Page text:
3 Mistakes To Avoid With Your Google AdWords Campaign

Online advertising is growing like never before and in two short years it might even overtake TV ad spending. At the forefront of this rise is Google AdWords.

Lauded by many as a great way to drive traffic to your website, Google AdWords has the potential to make a positive and negative impact on your company’s bottom line. If executed correctly, a Google AdWords campaign can increase sales and pile up conversions. But if you don’t know what you’re doing, it could drain your marketing budget in just months.

Don’t believe me? Take a look at this story about an entrepreneur who burned through $20,000 of Google AdWords campaigns in return for $500 in sales.

Now, you may be a bit hesitant about diving into Google AdWords. I don’t blame you. It is challenging, but make no doubt about it, the results can be substantial.

Avoid these three common mistakes to make sure your Google AdWords campaign doesn’t leave you empty handed:

1. Failing to Use Negative Keywords

Google AdWords allows you to choose negative keywords, which are keywords that are not descriptive of your product or service or related to it in some way.

For example, if you sell dress shoes for men, you won’t want your ad appearing in a search for “men’s basketball shoes.” Listing “basketball” as a negative keyword will ensure you aren’t targeting people searching for basketball shoes vs. dress shoes.

With Google AdWords you pay each time a person clicks on your ad. Negative keywords are an effective way to increase the chance that the person clicking on your ad might actually buy your product.

If you’re not sure what keywords you want to avoid, do a quick Google search of primary keywords you are using. The search results will tell you what Google deems to be relevant for those keywords. If you see a bunch of links with keywords that have nothing to do with your business, add them to your negative keyword list.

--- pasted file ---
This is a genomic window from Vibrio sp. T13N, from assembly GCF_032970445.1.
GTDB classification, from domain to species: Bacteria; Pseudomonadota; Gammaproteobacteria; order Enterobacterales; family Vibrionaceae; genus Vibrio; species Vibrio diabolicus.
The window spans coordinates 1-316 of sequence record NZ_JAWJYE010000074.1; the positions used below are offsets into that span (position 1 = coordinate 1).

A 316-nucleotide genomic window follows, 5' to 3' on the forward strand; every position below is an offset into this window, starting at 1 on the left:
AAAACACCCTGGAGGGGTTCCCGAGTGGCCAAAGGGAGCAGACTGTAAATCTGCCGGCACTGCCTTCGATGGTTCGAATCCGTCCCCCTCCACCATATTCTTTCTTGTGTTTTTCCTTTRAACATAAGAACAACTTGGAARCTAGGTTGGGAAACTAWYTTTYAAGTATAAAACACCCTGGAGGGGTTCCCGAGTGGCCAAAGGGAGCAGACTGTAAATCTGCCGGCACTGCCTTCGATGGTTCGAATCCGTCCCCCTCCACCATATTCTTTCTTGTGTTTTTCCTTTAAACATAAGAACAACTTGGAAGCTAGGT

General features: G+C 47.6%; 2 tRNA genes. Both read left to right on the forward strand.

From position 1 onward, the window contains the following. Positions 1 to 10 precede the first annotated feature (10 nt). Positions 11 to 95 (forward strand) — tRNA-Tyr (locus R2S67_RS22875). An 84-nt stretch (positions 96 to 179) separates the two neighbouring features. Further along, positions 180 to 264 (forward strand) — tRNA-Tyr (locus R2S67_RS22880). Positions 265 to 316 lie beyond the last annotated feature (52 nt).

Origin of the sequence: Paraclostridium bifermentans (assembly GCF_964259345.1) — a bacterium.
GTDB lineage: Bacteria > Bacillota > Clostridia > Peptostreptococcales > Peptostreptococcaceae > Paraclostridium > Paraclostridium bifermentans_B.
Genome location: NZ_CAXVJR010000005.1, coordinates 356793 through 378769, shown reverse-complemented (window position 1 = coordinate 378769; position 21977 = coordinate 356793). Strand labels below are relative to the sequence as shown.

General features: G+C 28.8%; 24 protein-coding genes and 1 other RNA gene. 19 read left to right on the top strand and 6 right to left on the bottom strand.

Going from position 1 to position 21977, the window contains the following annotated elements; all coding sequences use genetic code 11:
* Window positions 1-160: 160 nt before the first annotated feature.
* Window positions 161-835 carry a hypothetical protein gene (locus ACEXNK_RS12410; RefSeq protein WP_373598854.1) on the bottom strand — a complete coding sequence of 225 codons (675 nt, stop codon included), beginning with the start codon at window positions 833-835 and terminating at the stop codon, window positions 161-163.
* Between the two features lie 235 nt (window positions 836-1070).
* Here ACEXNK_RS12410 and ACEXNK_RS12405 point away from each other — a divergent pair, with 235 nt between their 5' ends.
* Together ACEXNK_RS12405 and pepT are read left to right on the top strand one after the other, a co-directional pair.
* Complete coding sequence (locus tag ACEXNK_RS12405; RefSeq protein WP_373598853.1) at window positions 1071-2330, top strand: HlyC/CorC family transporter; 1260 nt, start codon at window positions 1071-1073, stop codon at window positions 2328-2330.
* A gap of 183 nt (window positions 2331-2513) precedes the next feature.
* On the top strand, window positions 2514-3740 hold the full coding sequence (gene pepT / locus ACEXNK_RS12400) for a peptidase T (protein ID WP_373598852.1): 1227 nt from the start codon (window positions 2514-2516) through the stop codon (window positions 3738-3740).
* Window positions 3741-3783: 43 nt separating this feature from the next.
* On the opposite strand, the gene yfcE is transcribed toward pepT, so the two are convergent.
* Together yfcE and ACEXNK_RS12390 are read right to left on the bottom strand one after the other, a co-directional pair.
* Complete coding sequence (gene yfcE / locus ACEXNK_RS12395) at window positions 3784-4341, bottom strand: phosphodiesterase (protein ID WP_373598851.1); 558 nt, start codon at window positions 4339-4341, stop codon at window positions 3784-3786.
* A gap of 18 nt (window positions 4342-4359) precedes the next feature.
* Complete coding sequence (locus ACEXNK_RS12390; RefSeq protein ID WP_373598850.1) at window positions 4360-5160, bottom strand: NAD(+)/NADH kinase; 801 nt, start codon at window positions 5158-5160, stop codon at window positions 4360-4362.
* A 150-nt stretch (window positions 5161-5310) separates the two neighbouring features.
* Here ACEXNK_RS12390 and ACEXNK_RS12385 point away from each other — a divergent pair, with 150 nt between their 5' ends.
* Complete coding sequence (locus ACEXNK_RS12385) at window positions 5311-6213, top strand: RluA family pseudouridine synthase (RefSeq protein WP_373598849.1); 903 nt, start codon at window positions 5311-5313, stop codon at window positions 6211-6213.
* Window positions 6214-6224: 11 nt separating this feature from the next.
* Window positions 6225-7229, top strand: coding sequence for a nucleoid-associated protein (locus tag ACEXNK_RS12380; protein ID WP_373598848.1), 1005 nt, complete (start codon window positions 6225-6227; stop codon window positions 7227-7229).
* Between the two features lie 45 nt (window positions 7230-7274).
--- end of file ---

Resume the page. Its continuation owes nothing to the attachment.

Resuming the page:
2. Failing to Customize Ads

Ad groups within Google AdWords allow you to segment ads into groups that are made up of similar keywords. This helps to make sure you don’t stuff all of your keywords into one ad group and end up showing everyone the same ad, regardless of what they searched for.

By creating multiple ad groups with about 20 keywords in each, you can optimize your ad to match a keyword much more easily. Now someone searching for a specific product can be shown an ad that directly describes that product instead of your business as a whole or perhaps your entire product line.

The goal is to closely match the title and copy in each ad with the actual keywords searched by each person. If you can show them you offer a solution to their problem, chances are they will click on the ad.

3. Writing Confusing Copy

You will only have someone’s attention for a second or two if you’re lucky. Don’t overcomplicate your ad. There is nothing more frustrating than pouring money into a Google AdWords campaign only to see it fail because of a poorly written ad.

When writing copy for an ad, remember to:

  • Have a clear Call-To-Action
  • Highlight your USP
  • Link to a relevant landing page
  • Include 2-3 keywords
  • Monitor, evaluate, and adapt

Think You’re Ready?

Are you ready to put these tips into action? Comment below and let me know how your Google AdWords campaign is coming along. I’d be happy to help you in any way I can.